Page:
Ayana Mathis

The Twelve Tribes of Hattie has proven a whirlwind success, as an evocative story richly depicting 1920s Georgia and one working-class mother’s remarkable journey in raising nine children after the death of firstborn twins. A selection for both Barnes and Noble’s Discover Great New Writers program and Oprah’s Book Club 2.0, the book has found an admiring audience for its unique approach to a universal story. This week, Hattie‘s author Ayana Mathis selects five books that share her work’s evocative sense of loss and wonder in a collection Mathis dubs “The Great Beyond: Books about souls (and bodies) in otherworldly terrain.”



City of God
By E. L. Doctorow

“Set in New York City at the end of the twentieth century, this novel begins with a single mystery — how did a cross stolen from an Episcopal church end up on the roof of a synagogue — and expands into all mysteries: what are we doing here, why does evil exist, what is the modern conception of God.”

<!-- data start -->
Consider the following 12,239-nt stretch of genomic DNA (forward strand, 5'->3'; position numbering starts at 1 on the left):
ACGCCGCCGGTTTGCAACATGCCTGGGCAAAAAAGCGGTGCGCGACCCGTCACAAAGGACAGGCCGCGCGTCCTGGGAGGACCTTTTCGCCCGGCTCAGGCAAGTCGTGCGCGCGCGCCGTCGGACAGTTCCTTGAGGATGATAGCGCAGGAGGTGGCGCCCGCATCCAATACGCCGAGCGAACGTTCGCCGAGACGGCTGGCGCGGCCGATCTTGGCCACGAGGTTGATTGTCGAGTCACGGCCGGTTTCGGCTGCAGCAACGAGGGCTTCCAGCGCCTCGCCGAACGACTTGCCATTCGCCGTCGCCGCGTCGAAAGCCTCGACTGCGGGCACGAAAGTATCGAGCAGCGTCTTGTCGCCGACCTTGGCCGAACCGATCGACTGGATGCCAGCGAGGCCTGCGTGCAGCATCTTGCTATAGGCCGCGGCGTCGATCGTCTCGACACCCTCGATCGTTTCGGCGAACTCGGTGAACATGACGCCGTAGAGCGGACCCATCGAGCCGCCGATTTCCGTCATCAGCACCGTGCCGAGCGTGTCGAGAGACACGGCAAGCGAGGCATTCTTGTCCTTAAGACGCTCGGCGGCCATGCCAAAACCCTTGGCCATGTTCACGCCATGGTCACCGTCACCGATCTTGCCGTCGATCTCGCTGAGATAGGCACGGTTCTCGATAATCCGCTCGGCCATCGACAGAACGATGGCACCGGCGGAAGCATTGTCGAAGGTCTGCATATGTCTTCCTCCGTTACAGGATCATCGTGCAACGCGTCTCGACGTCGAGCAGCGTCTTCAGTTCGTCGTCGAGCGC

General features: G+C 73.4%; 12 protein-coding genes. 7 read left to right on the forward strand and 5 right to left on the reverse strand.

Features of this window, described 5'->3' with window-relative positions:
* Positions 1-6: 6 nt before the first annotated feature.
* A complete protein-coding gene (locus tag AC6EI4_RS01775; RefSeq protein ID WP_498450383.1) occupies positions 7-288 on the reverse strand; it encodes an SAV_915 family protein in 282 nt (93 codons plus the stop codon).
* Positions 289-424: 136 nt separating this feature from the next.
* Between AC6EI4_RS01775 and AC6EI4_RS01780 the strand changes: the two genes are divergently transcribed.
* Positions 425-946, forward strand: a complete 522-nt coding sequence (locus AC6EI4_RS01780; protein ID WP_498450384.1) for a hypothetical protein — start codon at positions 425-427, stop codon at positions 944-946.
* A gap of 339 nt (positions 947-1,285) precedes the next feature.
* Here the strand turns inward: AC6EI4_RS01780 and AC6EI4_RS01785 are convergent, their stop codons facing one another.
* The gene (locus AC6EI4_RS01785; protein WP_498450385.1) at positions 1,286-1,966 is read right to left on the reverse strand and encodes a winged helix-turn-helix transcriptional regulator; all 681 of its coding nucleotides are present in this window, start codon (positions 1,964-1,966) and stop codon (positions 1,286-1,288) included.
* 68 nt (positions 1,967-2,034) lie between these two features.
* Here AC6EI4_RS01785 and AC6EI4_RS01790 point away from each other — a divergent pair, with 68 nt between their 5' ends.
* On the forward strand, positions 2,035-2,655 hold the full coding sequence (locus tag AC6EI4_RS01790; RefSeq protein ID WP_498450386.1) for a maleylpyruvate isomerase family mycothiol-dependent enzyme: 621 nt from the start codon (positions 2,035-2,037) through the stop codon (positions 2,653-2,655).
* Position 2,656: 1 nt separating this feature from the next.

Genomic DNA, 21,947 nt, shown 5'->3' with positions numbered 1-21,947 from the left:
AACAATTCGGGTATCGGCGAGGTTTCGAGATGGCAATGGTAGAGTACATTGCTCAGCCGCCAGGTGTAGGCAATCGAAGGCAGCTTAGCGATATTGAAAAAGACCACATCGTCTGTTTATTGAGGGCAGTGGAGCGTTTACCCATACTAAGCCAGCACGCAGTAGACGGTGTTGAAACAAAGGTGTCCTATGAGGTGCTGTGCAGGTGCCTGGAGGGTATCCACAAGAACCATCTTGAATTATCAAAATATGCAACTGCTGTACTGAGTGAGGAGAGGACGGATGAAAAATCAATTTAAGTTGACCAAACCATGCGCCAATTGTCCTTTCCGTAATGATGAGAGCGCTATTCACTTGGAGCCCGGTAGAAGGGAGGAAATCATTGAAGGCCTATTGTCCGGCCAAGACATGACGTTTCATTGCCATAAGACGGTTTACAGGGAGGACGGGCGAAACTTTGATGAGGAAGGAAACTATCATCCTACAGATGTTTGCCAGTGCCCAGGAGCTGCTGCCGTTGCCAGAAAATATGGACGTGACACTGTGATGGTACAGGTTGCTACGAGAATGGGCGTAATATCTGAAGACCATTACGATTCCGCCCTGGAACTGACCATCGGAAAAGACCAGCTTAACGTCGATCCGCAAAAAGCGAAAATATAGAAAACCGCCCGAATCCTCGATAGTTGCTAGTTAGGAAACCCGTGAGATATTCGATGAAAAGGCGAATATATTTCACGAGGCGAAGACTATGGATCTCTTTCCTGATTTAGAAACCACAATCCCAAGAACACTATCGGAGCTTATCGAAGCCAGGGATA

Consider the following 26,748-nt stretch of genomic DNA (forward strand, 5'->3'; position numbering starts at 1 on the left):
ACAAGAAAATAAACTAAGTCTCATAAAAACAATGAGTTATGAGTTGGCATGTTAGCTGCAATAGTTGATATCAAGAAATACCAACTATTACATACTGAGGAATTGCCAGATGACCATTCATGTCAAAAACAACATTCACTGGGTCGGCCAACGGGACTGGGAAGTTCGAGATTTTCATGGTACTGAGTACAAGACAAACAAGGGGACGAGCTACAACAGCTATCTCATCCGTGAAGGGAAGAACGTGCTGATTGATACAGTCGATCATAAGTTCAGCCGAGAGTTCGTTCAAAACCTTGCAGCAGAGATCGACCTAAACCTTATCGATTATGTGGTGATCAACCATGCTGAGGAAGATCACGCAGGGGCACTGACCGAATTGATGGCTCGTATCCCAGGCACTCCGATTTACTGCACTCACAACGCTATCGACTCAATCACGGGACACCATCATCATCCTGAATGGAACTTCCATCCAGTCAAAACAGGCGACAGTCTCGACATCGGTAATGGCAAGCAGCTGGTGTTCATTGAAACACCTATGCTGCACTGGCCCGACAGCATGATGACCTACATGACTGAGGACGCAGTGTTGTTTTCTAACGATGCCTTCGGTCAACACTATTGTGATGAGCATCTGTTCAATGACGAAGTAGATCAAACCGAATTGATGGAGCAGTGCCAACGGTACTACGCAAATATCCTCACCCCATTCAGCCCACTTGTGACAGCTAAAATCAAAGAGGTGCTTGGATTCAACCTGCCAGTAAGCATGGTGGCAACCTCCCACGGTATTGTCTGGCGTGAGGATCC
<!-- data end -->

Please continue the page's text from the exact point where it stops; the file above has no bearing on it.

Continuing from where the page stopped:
Housekeeping
By Marilynne Robinson

“The most achingly beautiful novel you’ll ever read. Read this story of transience and loss to understand the ranging, undomesticated parts of yourself, those insistent bits that tug at you on insomniac nights when you are alone at 4 a.m. and filled with longing and questions.”


 

Go Tell It on the Mountain
By James Baldwin

“Baldwin’s fourteen-year-old protagonist is at the center of this novel about the role of the Christian church in the lives of a Harlem family in 1936. Wrenching and alive and unflinching, it is the best portrait of a childhood in the church, and the nature of salvation, that I’ve ever read.”



The Children’s Hospital
By Chris Adrian

“What if there were a novel about a second great flood and the only surviving humans were floating in a hospital full of sick children? And what if one of the medical students there was suddenly gifted with miraculous and terrifying powers to heal?  Just read it, you won’t be sorry.”



Beyond Black
By Hilary Mantel

“Unlike anything I’ve ever read, Mantel takes as her subject a psychic who, by virtue (or bane) of her gifts, is ever in the company of the spirits of the dead. That the novel is utterly believable is a testament to her gifts, and that it is also funny is icing on the cake.”

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